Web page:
Las Vegas is one of the most rapidly growing population areas in the U.S. as of January, 2021. Clark county was rated as the 2nd of the top 10 U.S. counties in numeric growth (2017-2018) according to Census.gov and our rate of growth has only increased.
At the same time, the wilderness areas around Las Vegas and bordering the population growth areas are second to none including: Red Rock Park, Calico Basin, La Madre Mountains Wilderness, the Desert National Wildlife Refuge, Lake Mead National Recreation Area and Sloan Canyon National Conservation Area.
This rare proximity of a growing metropolitan area with surrounding rare and beautiful wilderness areas presents a challenge: How can the metropolitan area continue to grow and expand while respecting and preserving the wilderness areas? Some might object to metropolitan growth. However, those who object are living in homes and neighborhoods which were once pristine and natural. It doesn’t seem right to say, “We’re in our homes…now close this opportunity off to all others.”
On the other hand, metropolitan growth simply pushes the border outward indiscriminately destroying nature cannot create an optimal living situation for our descendants. There must be a middle ground.
That middle ground may be metropolitan growth with respect for the environment. Policies might include preserving untouched natural areas so that every neighborhood has close access to parks and areas of open space. A second principle might be respecting the limits where the current natural areas named above begin and leaving a boundary between the metropolitan areas and the wilderness areas.
In the video and slide show on this page I take a mountain bike along the Northern growth edge of Las Vegas between Durango Rd and Highway 95. Let this serve as a snapshot in time: January 3, 2021. I’ll return to this same area 9 years from now in January of 2030. At that time we’ll see how the rapid metropolitan growth has affected the current pristine desert areas on North of the Northern growth edge of Las Vegas. The hope is growth, with respect for the environment.
Our adventure begins in the Silverstone Estates residential community currently on the very Northern growth edge between Rainbow Blvd and Silverstone Ranch Drive (Northern extention of Buffalo Drive). To the immediate North is wide open desert, then the Desert National Wildlife Reserve boundary including Gass Peak and the Sheep Range areas.
We travel through an abandoned 27 hole golf course in the Silverstone Estates. The golf course, over the past 5 or more years has reverted to nature. It’s a huge area under a seemingly endless litigation between the owner and the community. What will it look like 9 years from now? We’ll see. Hopefully the residents will preserve this area, or the larger part of this area, as open space.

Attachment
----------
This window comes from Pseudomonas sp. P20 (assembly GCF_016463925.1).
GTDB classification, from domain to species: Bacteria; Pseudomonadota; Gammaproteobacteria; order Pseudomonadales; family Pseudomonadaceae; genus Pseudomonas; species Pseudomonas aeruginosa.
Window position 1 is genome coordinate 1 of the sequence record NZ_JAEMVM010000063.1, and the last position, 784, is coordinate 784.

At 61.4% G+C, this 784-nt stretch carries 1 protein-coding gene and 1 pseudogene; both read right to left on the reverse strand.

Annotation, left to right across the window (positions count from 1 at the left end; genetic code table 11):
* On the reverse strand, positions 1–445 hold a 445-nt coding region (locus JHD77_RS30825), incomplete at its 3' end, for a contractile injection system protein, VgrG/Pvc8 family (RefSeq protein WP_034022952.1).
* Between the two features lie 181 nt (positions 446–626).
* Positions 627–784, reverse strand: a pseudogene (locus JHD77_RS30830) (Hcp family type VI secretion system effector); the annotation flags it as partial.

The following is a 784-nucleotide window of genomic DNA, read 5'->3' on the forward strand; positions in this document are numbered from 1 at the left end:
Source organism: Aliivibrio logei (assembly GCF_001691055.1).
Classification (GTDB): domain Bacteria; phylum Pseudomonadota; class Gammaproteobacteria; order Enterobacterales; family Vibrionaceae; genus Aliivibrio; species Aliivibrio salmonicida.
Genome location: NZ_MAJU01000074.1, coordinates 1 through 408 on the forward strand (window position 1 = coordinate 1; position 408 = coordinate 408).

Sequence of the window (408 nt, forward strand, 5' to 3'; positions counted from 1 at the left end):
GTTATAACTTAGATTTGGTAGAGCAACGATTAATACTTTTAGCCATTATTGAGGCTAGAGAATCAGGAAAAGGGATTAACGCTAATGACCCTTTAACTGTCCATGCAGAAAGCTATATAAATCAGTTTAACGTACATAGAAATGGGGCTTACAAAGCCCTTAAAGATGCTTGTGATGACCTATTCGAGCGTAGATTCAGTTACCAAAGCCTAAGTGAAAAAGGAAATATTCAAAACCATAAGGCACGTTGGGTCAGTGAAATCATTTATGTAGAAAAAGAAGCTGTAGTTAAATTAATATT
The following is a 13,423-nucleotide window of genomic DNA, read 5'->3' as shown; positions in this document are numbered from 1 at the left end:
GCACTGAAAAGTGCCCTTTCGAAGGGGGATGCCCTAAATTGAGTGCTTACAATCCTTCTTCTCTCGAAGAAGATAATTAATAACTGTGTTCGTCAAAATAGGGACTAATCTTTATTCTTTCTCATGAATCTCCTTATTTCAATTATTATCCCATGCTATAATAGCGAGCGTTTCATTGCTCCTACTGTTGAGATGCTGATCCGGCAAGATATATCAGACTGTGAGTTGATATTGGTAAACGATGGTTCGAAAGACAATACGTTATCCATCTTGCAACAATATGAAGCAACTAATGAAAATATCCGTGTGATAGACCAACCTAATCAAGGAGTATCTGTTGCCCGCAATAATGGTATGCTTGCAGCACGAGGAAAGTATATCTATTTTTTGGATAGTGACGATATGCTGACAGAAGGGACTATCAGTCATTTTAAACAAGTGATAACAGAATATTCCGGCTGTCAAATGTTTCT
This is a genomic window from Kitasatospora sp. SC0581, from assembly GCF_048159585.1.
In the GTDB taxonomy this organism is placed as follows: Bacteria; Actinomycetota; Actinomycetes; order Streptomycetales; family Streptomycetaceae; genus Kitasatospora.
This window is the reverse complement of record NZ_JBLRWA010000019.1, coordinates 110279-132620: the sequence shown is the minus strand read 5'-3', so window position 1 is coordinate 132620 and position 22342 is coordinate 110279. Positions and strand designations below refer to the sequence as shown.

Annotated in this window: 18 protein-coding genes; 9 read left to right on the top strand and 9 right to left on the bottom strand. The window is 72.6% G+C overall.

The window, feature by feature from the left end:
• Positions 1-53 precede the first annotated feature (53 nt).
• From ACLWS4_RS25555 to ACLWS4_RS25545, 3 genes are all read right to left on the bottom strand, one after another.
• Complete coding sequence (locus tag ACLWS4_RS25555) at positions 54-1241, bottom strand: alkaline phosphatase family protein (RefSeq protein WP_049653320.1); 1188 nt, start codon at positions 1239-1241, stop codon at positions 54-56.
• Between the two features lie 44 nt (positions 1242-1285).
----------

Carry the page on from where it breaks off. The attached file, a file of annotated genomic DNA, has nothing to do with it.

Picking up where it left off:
We head down Silverstone Ranch Drive and take a right on Rachel. Within a couple blocks there is a relatively untouched open area to the North with extensive trails for hiking, running and biking. This great open area is adjacent to Floyd Lamb Park where there are 4 lakes fed by Tule Springs and a beautiful park area with picnicking, fishing and more trails.
Our next turn is a right onto Durango Drive where we continue to the current end of Durango Drive at Moccasin where Tule Springs Fossil Beds is located, another natural area.
Turning left onto Moccasin we’re now skirting the very Northern growth edge of Las Vegas as we head toward Hwy 95. The road is unpaved with a lot of construction activity. To the right is wide open desert area. To the left is some open area being filled in with new housing developments, the current large development being the Sunstone Community. It’s clear that by 2030 everything to the left (or South) of Moccasin will be completely filled in as residential and commercial.
The unknown is what will things look like to the right and North of Moccasin by 2030? This point is only a mile or so from the border of the Desert National Wildlife Refuge, largest wildlife refuge in the lower 48 states. Hopefully this border will be respected. We’ll take another snapshot of the area in January of 2030.
By the way, I also took a snapshot a few weeks ago of the Northern Growth edge traveling East from Durrango to Rainbow. See the Lunatics’ Lickety Split Loop page.